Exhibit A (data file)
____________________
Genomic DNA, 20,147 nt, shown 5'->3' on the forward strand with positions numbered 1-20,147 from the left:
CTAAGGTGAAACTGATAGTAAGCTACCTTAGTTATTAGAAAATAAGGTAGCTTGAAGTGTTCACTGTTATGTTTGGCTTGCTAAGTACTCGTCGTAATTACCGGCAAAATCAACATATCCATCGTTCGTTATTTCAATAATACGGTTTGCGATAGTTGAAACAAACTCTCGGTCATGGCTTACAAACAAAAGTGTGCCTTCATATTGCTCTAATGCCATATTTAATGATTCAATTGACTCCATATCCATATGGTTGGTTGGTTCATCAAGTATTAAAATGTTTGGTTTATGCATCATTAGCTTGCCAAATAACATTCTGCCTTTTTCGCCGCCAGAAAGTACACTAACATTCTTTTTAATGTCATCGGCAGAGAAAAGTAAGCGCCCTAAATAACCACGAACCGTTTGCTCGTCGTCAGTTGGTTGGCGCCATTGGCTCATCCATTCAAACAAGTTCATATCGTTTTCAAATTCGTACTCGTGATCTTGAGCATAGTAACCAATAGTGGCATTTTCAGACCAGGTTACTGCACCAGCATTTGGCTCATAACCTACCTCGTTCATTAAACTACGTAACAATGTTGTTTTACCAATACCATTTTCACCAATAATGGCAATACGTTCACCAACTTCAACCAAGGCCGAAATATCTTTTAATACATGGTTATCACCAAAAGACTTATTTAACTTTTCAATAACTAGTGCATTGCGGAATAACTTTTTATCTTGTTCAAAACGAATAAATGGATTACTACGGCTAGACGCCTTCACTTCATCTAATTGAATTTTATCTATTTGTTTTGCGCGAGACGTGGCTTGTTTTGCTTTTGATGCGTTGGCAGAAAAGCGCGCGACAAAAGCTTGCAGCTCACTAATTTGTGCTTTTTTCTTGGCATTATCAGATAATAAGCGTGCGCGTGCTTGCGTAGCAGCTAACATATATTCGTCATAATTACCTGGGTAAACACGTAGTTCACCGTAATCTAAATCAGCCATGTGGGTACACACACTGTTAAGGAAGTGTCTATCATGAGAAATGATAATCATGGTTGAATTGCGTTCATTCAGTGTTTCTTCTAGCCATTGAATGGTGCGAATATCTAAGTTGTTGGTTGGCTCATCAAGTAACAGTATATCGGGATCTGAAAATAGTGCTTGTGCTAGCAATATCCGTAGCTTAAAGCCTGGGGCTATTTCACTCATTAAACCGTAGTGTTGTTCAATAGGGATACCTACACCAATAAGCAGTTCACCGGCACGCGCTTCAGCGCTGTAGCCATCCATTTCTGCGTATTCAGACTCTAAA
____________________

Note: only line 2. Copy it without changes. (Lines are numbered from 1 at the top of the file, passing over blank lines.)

CTAAGGTGAAACTGATAGTAAGCTACCTTAGTTATTAGAAAATAAGGTAGCTTGAAGTGTTCACTGTTATGTTTGGCTTGCTAAGTACTCGTCGTAATTACCGGCAAAATCAACATATCCATCGTTCGTTATTTCAATAATACGGTTTGCGATAGTTGAAACAAACTCTCGGTCATGGCTTACAAACAAAAGTGTGCCTTCATATTGCTCTAATGCCATATTTAATGATTCAATTGACTCCATATCCATATGGTTGGTTGGTTCATCAAGTATTAAAATGTTTGGTTTATGCATCATTAGCTTGCCAAATAACATTCTGCCTTTTTCGCCGCCAGAAAGTACACTAACATTCTTTTTAATGTCATCGGCAGAGAAAAGTAAGCGCCCTAAATAACCACGAACCGTTTGCTCGTCGTCAGTTGGTTGGCGCCATTGGCTCATCCATTCAAACAAGTTCATATCGTTTTCAAATTCGTACTCGTGATCTTGAGCATAGTAACCAATAGTGGCATTTTCAGACCAGGTTACTGCACCAGCATTTGGCTCATAACCTACCTCGTTCATTAAACTACGTAACAATGTTGTTTTACCAATACCATTTTCACCAATAATGGCAATACGTTCACCAACTTCAACCAAGGCCGAAATATCTTTTAATACATGGTTATCACCAAAAGACTTATTTAACTTTTCAATAACTAGTGCATTGCGGAATAACTTTTTATCTTGTTCAAAACGAATAAATGGATTACTACGGCTAGACGCCTTCACTTCATCTAATTGAATTTTATCTATTTGTTTTGCGCGAGACGTGGCTTGTTTTGCTTTTGATGCGTTGGCAGAAAAGCGCGCGACAAAAGCTTGCAGCTCACTAATTTGTGCTTTTTTCTTGGCATTATCAGATAATAAGCGTGCGCGTGCTTGCGTAGCAGCTAACATATATTCGTCATAATTACCTGGGTAAACACGTAGTTCACCGTAATCTAAATCAGCCATGTGGGTACACACACTGTTAAGGAAGTGTCTATCATGAGAAATGATAATCATGGTTGAATTGCGTTCATTCAGTGTTTCTTCTAGCCATTGAATGGTGCGAATATCTAAGTTGTTGGTTGGCTCATCAAGTAACAGTATATCGGGATCTGAAAATAGTGCTTGTGCTAGCAATATCCGTAGCTTAAAGCCTGGGGCTATTTCACTCATTAAACCGTAGTGTTGTTCAATAGGGATACCTACACCAATAAGCAGTTCACCGGCACGCGCTTCAGCGCTGTAGCCATCCATTTCTGCGTATTCAGACTCTAAA